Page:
Work starts on region’s largest EV charging hubs

City of York Council is delighted to be working in partnership with Evo Energy to start construction on the largest HyperHub sites in the region.

Artist impression of new hyper hub at Monks Cross.
Artist’s impression of new Hyper Hub at Monks Cross.

The council is investing £2.2m to develop sites, next to Monks Cross and Poppleton Bar Park and Rides, into high quality, high speed electric vehicle charging hubs.

Each HyperHub site will consist of solar PV canopies, battery energy storage, 4 Rapid and 4 Ultra Rapid electric vehicle chargers.

The chargers will help the region to support the next generation of electric vehicles which have significantly larger battery capacities and support higher charging speeds.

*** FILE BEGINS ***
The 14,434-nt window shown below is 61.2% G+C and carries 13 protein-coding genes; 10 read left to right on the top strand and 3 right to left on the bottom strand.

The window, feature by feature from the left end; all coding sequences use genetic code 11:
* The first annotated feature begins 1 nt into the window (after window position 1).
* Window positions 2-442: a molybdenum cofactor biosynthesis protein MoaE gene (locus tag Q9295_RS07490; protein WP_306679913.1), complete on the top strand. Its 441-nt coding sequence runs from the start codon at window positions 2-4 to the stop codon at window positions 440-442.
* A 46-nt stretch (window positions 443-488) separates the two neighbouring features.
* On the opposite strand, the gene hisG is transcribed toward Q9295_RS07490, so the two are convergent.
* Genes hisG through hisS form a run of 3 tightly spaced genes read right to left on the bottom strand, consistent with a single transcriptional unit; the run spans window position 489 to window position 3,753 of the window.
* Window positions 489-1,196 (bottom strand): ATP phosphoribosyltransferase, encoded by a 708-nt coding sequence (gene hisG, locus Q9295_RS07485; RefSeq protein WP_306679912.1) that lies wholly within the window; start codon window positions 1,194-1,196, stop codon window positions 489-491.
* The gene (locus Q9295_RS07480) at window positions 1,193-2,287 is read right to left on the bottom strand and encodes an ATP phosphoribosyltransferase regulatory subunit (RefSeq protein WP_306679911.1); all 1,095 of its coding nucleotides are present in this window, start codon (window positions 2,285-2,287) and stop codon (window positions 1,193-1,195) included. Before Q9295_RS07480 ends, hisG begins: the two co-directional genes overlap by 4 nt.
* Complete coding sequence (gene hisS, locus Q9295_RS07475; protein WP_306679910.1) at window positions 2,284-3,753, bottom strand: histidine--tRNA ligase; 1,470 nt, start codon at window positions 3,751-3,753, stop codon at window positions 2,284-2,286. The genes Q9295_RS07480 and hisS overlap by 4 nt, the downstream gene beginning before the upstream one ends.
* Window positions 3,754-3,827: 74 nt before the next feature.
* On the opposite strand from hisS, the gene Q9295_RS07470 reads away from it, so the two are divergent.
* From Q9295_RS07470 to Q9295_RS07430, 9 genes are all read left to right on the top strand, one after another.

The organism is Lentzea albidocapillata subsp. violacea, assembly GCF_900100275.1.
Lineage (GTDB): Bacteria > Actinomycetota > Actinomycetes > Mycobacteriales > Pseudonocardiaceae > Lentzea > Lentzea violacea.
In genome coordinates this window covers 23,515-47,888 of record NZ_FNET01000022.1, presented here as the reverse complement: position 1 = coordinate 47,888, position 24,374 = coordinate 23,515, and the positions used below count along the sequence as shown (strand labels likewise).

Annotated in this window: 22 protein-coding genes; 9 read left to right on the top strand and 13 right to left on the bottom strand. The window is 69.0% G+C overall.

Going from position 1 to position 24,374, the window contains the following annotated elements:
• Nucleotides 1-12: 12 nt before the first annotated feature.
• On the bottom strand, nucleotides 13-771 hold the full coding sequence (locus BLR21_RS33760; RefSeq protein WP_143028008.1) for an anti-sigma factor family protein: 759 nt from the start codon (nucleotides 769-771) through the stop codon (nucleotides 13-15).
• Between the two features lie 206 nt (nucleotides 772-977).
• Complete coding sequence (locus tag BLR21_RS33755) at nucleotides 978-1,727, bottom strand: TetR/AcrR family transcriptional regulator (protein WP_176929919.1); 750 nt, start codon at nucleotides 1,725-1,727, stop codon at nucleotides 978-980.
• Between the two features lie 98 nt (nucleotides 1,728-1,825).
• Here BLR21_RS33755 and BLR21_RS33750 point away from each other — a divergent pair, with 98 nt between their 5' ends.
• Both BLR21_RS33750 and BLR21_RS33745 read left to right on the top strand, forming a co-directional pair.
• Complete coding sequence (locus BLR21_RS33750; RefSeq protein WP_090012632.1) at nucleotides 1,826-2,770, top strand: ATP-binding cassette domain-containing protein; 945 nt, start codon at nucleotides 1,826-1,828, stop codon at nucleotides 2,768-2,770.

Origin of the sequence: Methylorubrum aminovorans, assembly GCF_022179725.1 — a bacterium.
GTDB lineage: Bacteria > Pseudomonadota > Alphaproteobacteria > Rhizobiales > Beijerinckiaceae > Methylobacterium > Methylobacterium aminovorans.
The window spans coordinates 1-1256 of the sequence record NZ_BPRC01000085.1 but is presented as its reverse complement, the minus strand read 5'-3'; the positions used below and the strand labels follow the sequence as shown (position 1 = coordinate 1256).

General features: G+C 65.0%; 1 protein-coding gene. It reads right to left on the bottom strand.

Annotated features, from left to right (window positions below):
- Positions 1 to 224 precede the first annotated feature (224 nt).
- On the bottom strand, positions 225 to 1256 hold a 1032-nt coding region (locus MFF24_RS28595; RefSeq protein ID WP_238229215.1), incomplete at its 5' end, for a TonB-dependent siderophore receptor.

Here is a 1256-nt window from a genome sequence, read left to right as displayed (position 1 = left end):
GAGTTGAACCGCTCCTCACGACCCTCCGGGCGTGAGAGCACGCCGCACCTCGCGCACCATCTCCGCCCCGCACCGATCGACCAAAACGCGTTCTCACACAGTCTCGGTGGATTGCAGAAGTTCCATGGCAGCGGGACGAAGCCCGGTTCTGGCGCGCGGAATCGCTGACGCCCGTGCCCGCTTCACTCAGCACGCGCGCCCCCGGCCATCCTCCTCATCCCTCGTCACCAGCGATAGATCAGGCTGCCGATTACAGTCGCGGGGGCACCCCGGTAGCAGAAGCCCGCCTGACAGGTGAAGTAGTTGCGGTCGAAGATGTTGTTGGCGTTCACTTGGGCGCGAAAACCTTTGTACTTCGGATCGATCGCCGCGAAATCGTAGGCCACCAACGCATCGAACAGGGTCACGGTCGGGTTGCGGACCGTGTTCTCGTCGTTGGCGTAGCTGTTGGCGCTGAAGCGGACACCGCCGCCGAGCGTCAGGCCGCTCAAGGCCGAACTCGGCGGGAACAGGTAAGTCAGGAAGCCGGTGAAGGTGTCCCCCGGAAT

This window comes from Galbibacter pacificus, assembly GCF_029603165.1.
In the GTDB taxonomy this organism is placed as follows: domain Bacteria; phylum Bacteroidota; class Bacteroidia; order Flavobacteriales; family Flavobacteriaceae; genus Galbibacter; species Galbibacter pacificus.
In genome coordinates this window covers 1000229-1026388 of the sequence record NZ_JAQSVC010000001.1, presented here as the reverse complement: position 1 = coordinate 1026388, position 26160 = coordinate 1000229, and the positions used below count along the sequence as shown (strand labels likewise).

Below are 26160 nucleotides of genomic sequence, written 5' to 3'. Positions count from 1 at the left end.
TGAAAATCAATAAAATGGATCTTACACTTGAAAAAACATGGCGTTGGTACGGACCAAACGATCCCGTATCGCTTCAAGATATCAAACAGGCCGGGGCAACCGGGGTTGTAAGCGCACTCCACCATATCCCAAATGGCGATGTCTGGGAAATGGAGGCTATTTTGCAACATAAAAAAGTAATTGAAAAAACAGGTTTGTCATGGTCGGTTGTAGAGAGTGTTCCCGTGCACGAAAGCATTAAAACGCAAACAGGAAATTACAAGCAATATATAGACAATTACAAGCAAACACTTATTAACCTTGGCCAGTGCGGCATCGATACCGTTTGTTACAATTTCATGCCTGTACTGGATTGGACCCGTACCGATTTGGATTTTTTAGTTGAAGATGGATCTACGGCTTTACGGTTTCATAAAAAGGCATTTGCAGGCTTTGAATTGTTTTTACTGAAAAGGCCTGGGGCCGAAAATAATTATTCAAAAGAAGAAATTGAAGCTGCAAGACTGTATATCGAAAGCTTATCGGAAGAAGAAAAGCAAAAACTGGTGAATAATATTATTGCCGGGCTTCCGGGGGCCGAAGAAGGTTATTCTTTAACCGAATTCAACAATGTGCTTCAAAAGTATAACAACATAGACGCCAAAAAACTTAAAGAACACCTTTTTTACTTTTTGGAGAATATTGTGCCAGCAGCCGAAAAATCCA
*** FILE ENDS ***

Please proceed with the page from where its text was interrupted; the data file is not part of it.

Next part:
Construction on both sites has started, and will be led by EvoEnergy. The new sites at Monks Cross and Poppleton are scheduled for completion in June 2021.

City of York Council is a pioneer in the use of innovative green technology. Over recent years, the council has lead the way in providing a range of public charging facilities for electric vehicles to help reduce carbon emissions and improve local air quality thanks to EV’s eliminating NOx emissions at the point of use.

In addition to generating low carbon electricity on site through PV arrays, all of the electricity supplied from the national grid will be generated by renewable sources providing users with low carbon electricity and ensuring that no NOx emissions are emitted from electricity generation.

The council has successfully secured £1m of European Regional Development Funding and £800,000 from the Office for Low Emission Vehicles, along with £400,000 of the council’s own capital funding to install the first two HyperHubs.